In a Sept. 29 Double X, Nora Caplan-Bricker misidentified Merriam-Webster lexicographer Emily Brewster as Megan Lunghi. Caplan-Bricker also misidentified who allowed the definitions of “man” and “woman” to stand; it was one of the dictionary's science editors, not Brewster.
In a Sept. 29 Movies, Dana Stevens misstated that Blade Runner 2049 is set 40 years after the original. It’s set 30 years after.
In a Sept. 28 Culturebox, Laura Miller misstated that The Butterfly Effect will be released on iTunes on Oct. 12. The podcast will be released on iTunes on Nov. 3 (it’s available exclusively on Audible until then).
In a Sept. 26 Brow Beat, Marissa Martinelli misspelled Jemele Hill’s first name.
In a Sept. 26 Future Tense, Kevin Bankston misstated the year in which the Electronic Frontiers Forums graduated from a single session to an entire track of programming at Dragon Con. That change occurred in 1999, not 2003.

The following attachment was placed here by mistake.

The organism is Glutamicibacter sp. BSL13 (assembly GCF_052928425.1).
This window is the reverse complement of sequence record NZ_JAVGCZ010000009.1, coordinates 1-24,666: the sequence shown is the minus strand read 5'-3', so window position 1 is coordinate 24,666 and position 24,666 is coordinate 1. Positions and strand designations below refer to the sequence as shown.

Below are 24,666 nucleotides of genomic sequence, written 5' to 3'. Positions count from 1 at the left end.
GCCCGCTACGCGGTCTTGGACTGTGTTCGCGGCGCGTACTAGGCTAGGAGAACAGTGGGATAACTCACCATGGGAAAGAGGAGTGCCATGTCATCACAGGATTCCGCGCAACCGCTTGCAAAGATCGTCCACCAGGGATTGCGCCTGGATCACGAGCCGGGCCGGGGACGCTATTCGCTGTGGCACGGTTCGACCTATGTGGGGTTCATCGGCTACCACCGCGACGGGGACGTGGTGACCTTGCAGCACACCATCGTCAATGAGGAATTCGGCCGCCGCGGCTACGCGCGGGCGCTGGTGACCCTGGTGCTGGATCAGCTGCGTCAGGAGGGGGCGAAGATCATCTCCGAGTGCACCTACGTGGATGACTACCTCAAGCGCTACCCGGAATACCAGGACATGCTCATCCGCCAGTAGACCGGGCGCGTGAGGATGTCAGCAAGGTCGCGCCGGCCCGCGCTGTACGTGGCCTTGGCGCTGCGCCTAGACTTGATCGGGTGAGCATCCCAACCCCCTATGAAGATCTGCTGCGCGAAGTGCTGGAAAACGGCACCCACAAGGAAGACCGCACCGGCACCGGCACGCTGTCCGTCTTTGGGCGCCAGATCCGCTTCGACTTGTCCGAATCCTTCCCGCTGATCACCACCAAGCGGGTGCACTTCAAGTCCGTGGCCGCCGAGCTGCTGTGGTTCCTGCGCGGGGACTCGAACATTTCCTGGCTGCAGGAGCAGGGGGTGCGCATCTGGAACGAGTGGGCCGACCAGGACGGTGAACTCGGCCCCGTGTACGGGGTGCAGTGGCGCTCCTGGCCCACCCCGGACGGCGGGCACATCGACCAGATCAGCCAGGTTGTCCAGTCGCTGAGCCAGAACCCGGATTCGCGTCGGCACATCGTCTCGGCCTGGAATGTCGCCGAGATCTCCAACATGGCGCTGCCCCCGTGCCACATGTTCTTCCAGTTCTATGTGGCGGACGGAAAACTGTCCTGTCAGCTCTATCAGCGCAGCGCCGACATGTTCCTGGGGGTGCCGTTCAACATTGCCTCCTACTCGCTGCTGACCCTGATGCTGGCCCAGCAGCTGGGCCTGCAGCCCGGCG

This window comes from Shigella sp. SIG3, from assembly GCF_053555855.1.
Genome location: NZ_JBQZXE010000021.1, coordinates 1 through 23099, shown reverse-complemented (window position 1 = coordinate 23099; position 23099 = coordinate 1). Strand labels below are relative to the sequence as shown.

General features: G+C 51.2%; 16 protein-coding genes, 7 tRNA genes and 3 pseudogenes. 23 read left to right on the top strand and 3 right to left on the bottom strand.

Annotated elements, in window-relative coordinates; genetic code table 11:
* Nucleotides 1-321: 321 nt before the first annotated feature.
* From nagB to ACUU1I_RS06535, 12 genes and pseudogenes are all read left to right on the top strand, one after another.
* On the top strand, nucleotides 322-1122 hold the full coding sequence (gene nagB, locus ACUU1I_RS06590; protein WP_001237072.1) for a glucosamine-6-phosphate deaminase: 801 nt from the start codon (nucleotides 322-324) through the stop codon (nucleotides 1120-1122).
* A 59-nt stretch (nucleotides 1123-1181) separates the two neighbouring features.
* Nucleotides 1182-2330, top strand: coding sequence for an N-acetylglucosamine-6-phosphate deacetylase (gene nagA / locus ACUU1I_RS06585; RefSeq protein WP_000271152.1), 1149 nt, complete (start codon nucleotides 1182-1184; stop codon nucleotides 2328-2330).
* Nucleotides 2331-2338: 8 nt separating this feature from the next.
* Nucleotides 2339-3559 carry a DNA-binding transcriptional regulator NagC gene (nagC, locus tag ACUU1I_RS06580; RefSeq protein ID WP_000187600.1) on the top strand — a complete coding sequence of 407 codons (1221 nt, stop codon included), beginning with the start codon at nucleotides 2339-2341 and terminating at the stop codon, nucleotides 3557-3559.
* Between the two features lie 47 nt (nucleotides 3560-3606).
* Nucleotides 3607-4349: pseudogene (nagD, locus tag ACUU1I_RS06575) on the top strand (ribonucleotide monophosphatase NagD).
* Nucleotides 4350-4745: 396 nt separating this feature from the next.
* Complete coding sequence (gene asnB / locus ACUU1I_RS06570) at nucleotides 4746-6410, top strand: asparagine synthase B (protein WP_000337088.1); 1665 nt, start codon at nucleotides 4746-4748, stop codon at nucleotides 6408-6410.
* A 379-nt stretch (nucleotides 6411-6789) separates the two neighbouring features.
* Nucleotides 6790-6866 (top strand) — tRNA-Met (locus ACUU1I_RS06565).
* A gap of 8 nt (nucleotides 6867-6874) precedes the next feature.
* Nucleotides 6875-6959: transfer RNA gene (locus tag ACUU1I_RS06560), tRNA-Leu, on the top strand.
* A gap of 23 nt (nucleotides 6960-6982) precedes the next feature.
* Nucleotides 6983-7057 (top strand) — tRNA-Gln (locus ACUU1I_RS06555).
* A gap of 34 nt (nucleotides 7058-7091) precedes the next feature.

In a Sept. 25 Interrogation, Isaac Chotiner misspelled Joe Louis’ last name.
In a Sept. 25 Moneybox, Jordan Weissmann misstated that a revised version of Graham-Cassidy would allow Alaskans to continue receiving Obamacare premium subsidies.
In a Sept. 23 Slatest, Daniel Politi misspelled the team name of the Minnesota Vikings.
In a Sept. 19 Video, Robby Berman misstated how long caterpillars pupate before emerging as monarch butterflies. It takes 10–14 days for monarch butterflies to pupate.
In a Sept. 18 Slatest, Ben Mathis-Lilley misstated the location of a Ten Commandments monument that led to the removal from office of former Alabama Judge Roy Moore. The monument was in a public space inside a courthouse, not in a courtroom.
Slate strives to correct all errors of fact. If you’ve seen an error in our pages, let us know at firstname.lastname@example.org. General comments should be posted in our Comments sections at the bottom of each article.